For each question the average value could be true or definitely false, state whether the average value is true or false for the corresponding data set:

The following true or false questions are testing a pupil’s understanding of the property rather than their procedural knowledge of calculating the mean.

Property 2: The average is representative of the values that were averaged.

More technically: “the average is the value that is closest to all of the others in the set of values that are being averaged.”

Therefore, the average value represents all the values within the data set.

This property ties in nicely with the third property.

Property 3: The sum of the deviations from the average is 0.

Each value in the data set is a certain distance away from the average value which is clearly understood from a visual example. If we total the distances between each value and the average value, that total will equal to 0. This helps pupils to visualise that the average value is central to all the values. This highlights that the concept of the average value is again the central value to values within the data set. Furthermore, this highlights that the average value represents all the values that were averaged (property 2).

How do we communicate this to pupils?

1. Outline how to find the distance between each value and the average value.
2. Emphasise that I do (value – average value) and that the distance can be negative, if the value is smaller than the average value. However, the pupils need to picture the distances.
3. Total the distances, also tell pupils that we call this sum the sum of deviations

There are two questions that can be asked to develop understanding around property 3:

1. Show for each data set that the sum of the deviations from the average is 0 (Qs 1 – 3 only)
2. For each set of data, the average value is either true or false. Determine which of the following average values for the corresponding data set are true or false using your knowledge of the following property:

The sum of the deviations from the average is 0.

The first question is asking pupils to apply their knowledge of finding the sum of the deviations for the average value. The second question is asking pupils to apply this knowledge but then decide which of the following data sets has the correct average value.

Property 4: When one calculates the average, a value of 0, if it appears, must be taken into account.

Dylan Wiliam has an excellent hinge question that deals with this property very well.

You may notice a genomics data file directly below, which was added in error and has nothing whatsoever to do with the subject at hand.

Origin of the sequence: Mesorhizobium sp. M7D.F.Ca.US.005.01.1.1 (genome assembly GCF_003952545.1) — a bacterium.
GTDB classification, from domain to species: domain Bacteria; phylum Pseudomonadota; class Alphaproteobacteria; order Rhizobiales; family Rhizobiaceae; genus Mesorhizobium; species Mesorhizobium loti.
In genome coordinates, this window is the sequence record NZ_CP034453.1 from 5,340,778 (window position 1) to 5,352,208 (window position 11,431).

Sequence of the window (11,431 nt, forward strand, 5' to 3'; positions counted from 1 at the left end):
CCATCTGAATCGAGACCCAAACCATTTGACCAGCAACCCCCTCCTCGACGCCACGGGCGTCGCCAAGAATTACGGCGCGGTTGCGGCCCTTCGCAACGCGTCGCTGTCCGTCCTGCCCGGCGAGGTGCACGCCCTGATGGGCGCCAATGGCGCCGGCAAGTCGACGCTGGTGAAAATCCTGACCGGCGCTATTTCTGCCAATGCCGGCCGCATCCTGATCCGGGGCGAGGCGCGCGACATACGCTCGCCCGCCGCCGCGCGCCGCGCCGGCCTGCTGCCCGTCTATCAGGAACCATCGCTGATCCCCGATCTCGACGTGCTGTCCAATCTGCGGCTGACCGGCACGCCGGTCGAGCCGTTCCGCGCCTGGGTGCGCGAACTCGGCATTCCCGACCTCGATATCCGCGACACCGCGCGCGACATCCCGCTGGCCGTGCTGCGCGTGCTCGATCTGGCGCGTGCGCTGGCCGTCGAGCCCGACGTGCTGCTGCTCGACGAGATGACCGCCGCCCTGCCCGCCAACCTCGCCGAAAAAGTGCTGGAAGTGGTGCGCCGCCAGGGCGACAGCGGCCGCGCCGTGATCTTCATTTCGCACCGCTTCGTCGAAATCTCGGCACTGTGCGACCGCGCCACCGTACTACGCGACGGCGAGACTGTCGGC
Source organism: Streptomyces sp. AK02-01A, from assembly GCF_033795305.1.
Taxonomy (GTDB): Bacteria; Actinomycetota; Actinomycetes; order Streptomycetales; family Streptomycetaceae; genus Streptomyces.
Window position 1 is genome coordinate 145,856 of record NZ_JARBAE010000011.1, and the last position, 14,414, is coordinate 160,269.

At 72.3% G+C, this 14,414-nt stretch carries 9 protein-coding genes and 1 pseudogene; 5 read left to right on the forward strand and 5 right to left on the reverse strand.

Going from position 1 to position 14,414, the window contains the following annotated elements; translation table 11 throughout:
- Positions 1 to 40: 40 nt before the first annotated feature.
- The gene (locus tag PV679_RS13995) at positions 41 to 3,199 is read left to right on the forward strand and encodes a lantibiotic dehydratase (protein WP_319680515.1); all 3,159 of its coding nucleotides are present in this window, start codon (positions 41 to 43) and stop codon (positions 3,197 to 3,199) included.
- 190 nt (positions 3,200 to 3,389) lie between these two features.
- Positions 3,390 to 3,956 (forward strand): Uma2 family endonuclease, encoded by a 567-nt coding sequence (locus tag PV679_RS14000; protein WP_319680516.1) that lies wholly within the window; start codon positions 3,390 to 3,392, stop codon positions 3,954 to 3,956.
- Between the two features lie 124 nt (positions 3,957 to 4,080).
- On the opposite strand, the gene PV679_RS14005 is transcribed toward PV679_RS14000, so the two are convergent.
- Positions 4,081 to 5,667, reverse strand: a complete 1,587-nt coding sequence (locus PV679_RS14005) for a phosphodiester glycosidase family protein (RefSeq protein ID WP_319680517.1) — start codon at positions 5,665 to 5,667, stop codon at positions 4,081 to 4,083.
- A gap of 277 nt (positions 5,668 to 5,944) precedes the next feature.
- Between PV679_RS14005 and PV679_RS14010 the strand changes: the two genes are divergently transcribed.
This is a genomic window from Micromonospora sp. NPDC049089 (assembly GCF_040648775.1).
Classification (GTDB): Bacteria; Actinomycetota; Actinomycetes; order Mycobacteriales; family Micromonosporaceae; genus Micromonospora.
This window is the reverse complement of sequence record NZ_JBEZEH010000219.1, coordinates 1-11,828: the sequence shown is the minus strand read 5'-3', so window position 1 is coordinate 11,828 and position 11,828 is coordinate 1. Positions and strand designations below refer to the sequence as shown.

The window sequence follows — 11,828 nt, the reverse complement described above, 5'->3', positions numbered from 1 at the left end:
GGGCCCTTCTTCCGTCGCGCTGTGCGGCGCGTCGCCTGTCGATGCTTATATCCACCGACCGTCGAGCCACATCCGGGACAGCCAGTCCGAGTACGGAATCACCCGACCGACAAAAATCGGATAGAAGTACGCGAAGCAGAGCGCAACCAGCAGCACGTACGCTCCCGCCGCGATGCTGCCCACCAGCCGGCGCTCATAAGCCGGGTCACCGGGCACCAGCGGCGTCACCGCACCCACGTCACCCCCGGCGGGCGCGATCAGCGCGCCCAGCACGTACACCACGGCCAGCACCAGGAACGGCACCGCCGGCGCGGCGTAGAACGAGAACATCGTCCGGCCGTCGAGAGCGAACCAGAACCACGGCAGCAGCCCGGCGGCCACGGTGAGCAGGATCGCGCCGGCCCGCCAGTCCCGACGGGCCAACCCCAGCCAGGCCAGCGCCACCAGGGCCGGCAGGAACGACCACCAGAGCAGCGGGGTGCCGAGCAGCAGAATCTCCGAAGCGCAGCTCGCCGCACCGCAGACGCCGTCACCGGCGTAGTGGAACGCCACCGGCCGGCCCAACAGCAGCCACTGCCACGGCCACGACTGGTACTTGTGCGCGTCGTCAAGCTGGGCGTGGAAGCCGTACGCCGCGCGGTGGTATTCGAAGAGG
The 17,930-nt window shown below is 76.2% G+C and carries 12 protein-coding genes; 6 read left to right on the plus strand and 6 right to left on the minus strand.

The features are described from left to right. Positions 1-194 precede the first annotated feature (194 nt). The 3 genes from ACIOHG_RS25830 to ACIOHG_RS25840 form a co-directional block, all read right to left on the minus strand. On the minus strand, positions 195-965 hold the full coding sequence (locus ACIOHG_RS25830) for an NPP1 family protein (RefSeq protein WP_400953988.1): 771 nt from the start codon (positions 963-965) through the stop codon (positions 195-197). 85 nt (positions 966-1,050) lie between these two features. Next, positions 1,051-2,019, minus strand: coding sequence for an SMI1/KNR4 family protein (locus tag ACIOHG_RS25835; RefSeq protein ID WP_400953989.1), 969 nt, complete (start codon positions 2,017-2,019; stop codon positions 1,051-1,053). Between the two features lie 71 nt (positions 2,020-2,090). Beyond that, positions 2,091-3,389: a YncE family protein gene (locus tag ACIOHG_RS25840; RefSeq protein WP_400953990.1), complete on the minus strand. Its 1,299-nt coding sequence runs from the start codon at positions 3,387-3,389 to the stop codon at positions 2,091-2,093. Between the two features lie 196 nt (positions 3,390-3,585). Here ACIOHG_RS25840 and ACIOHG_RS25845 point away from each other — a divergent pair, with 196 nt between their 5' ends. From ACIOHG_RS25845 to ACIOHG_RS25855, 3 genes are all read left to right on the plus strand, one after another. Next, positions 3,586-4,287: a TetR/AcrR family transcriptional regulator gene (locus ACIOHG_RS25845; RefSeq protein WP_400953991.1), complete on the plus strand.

Pupils often think they don’t have to include a 0 value when calculating the mean.

A good way to overcome this is to simply include it in one of your examples.

Seeing this in a concrete context also allows pupils to see why 0 must be included as a value in the data set.

Concrete context:

Sarah collected some money from her three siblings to raise money for charity. Hannah donated £5. Adam donated £7. Clare donated £9. Sarah did not donate any money. What was the average amount of money each of her siblings and Sarah donated?

Property 5: The average is only influenced by values other than the average.

This is a really nice point to make about arithmetic average:

Adding a value to a data set which is equal to the average value of the current data set does not influence the new average.

Why not?

Because when we add a value that is the previous average, the resulting sum is divisible by the new denominator. How can we communicate this to pupils?

The worked examples above show how the mean does not change when you add the average value of the previous data set (going from example 1 – 2 and 2 – 3). The last example shows that the mean does change when a value which is not the average of the previous data set is added.

To communicate this I would ask pupils to determine if the number added would change the average value. For example, the question series is designed for pupils to do the following

1. calculate the average for each data set
2. Decide if the mean has changed by adding a value.
3. Explain that we have added a value which is equal to the average value. Adding the average value does not influence the values being averaged.

At the end, I would explain how when we add the average value to the data set (5), we get a sum which is divisible by the denominator (20/4 = 5). When we add a value that is not the previous average, the resulting sum is not divisible by the new denominator.

In summary, these properties of arithmetic average can be taught effectively with the correct worked examples and problem exercises which communicate each property at one time. It gives pupils a spatial understanding of the mean which is above and beyond the procedural calculation of calculating the mean. I think it is highly powerful knowledge that can lend itself for more complex understanding of the mean when learning about the difference between simple mean and weighted average mean.